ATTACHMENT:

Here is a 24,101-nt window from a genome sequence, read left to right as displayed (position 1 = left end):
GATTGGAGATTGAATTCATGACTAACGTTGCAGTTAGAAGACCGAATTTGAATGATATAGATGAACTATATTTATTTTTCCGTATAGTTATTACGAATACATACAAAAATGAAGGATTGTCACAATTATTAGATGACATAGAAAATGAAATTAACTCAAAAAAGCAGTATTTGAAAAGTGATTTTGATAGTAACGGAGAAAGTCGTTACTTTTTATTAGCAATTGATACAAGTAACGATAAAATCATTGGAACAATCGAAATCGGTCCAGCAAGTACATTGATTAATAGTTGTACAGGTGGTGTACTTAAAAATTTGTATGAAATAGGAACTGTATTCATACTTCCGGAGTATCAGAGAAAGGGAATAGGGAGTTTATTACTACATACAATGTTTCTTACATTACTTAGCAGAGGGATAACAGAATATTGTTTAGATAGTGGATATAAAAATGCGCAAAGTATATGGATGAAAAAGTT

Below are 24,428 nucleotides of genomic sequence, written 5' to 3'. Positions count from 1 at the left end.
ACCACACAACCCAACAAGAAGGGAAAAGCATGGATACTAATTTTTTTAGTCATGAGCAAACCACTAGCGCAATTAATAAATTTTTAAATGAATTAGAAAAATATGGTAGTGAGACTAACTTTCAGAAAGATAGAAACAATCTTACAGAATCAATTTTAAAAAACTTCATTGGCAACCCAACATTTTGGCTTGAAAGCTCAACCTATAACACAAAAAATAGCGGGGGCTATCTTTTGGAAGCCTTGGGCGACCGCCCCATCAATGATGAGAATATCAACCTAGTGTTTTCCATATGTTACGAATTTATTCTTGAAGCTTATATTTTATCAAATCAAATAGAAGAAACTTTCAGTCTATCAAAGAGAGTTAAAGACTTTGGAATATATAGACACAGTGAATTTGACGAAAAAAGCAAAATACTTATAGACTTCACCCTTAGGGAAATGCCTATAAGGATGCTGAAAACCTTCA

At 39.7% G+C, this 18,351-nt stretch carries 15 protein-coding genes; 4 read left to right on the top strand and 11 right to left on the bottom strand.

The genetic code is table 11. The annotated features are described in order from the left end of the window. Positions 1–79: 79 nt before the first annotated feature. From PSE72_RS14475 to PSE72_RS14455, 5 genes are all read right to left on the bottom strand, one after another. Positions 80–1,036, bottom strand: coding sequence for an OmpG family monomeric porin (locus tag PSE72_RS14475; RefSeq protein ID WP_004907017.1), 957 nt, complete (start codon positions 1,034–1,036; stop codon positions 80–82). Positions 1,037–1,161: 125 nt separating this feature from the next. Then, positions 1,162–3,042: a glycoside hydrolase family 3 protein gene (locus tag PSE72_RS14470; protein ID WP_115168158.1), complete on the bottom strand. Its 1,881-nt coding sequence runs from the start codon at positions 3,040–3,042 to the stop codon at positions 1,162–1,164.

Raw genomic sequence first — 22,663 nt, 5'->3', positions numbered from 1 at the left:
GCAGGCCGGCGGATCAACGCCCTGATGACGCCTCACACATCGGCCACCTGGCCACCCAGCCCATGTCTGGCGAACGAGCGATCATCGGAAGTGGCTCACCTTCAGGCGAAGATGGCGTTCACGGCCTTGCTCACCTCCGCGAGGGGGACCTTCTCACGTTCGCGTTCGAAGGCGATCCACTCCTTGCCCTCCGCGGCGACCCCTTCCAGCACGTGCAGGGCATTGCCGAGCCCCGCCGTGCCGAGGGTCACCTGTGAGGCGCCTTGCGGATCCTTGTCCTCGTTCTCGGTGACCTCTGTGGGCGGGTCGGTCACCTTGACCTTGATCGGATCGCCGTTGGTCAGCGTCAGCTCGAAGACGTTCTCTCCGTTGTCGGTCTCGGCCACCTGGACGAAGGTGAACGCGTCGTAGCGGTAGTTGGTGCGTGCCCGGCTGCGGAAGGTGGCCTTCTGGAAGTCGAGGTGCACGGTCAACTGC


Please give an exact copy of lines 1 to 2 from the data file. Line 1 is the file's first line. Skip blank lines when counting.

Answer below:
Here is a 24,101-nt window from a genome sequence, read left to right as displayed (position 1 = left end):
GATTGGAGATTGAATTCATGACTAACGTTGCAGTTAGAAGACCGAATTTGAATGATATAGATGAACTATATTTATTTTTCCGTATAGTTATTACGAATACATACAAAAATGAAGGATTGTCACAATTATTAGATGACATAGAAAATGAAATTAACTCAAAAAAGCAGTATTTGAAAAGTGATTTTGATAGTAACGGAGAAAGTCGTTACTTTTTATTAGCAATTGATACAAGTAACGATAAAATCATTGGAACAATCGAAATCGGTCCAGCAAGTACATTGATTAATAGTTGTACAGGTGGTGTACTTAAAAATTTGTATGAAATAGGAACTGTATTCATACTTCCGGAGTATCAGAGAAAGGGAATAGGGAGTTTATTACTACATACAATGTTTCTTACATTACTTAGCAGAGGGATAACAGAATATTGTTTAGATAGTGGATATAAAAATGCGCAAAGTATATGGATGAAAAAGTT